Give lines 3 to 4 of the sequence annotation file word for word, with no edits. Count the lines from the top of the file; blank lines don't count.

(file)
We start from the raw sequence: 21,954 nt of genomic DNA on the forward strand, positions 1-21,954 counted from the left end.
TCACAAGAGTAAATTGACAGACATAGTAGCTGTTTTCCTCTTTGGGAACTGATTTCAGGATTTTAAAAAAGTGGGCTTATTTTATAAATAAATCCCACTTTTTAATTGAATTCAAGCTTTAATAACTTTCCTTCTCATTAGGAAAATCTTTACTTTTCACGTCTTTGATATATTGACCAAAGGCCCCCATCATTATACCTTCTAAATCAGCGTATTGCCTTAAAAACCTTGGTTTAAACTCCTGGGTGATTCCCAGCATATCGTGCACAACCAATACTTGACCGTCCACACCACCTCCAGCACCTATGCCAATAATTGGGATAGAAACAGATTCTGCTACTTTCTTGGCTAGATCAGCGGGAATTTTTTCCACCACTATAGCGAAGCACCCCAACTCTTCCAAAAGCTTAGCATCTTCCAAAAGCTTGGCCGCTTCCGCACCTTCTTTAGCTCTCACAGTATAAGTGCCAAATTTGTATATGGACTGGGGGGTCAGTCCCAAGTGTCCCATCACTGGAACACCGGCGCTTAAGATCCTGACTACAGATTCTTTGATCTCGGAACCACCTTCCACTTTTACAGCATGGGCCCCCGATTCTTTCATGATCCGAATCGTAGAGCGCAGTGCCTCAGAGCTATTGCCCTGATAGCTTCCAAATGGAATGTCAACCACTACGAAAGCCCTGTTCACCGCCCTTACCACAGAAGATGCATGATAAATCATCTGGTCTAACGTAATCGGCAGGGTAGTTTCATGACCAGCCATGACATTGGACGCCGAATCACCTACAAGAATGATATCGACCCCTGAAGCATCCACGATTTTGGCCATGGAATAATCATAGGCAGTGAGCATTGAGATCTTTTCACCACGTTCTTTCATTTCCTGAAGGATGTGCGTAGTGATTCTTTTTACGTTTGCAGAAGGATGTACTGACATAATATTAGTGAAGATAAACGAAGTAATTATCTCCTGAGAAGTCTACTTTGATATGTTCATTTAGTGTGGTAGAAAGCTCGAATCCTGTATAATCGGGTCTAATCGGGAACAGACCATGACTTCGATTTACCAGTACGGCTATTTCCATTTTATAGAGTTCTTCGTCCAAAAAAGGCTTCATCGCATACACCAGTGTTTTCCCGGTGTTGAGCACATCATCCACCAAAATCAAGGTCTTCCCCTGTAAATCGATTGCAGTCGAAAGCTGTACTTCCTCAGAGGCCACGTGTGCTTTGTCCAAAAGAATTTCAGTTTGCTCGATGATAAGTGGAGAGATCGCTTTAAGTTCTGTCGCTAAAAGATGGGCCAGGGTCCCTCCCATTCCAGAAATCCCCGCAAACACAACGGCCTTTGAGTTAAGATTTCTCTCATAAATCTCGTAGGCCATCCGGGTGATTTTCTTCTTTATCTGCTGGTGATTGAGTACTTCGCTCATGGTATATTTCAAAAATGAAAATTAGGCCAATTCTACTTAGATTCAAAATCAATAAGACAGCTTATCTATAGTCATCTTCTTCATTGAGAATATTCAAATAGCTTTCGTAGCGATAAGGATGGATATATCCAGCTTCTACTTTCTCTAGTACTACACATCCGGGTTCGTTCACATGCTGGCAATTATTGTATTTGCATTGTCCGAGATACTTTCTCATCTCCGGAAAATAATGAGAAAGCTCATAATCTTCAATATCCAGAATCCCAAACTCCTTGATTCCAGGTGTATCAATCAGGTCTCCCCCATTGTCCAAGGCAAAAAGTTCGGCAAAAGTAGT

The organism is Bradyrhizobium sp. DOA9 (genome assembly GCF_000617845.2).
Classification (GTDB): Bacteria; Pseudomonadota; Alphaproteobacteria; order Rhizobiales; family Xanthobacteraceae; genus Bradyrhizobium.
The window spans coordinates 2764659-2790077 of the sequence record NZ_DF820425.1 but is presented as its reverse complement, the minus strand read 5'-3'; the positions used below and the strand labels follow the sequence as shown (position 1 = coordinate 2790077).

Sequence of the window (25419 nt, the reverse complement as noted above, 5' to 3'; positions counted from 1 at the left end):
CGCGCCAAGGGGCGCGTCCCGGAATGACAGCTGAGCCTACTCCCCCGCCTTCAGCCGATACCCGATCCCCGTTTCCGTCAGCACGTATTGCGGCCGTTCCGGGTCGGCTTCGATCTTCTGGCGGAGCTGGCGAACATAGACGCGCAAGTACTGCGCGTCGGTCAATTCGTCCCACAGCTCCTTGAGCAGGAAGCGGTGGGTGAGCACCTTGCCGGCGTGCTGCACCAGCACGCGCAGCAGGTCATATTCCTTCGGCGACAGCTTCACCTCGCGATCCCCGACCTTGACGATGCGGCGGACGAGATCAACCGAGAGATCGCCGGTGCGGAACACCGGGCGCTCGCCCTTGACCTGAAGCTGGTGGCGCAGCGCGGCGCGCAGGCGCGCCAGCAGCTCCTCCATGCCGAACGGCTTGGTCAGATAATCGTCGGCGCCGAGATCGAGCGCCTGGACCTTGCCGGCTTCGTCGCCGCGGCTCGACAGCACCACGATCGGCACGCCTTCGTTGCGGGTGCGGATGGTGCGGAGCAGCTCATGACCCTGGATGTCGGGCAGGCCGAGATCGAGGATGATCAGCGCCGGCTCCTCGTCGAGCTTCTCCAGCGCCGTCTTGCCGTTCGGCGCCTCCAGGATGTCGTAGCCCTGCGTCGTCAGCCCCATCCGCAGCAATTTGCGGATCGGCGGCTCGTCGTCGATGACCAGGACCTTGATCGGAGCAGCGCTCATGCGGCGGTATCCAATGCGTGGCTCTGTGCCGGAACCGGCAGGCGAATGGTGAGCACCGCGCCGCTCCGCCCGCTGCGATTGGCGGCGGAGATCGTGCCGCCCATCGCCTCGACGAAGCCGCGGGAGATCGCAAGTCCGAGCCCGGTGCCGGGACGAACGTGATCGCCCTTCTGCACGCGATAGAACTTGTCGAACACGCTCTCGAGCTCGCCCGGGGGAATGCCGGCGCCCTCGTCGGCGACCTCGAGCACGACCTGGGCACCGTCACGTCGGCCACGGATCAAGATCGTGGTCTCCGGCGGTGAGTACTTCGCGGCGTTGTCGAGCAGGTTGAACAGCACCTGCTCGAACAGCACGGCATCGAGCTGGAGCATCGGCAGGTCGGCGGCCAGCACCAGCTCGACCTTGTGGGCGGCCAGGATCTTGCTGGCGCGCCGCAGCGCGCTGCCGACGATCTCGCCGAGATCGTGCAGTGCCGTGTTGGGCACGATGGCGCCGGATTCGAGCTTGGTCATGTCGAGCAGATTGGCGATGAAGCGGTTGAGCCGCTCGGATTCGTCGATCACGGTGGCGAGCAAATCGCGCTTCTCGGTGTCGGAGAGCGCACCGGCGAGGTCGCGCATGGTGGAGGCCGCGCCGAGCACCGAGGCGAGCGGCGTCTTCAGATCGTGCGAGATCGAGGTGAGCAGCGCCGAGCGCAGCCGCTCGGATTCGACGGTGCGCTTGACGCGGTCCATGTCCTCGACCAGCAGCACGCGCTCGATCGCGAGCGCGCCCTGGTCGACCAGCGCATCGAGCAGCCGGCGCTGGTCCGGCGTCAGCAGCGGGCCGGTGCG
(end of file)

The organism is Bradyrhizobium sp. DOA9 (genome assembly GCF_000617845.2).
Classification (GTDB): Bacteria; Pseudomonadota; Alphaproteobacteria; order Rhizobiales; family Xanthobacteraceae; genus Bradyrhizobium.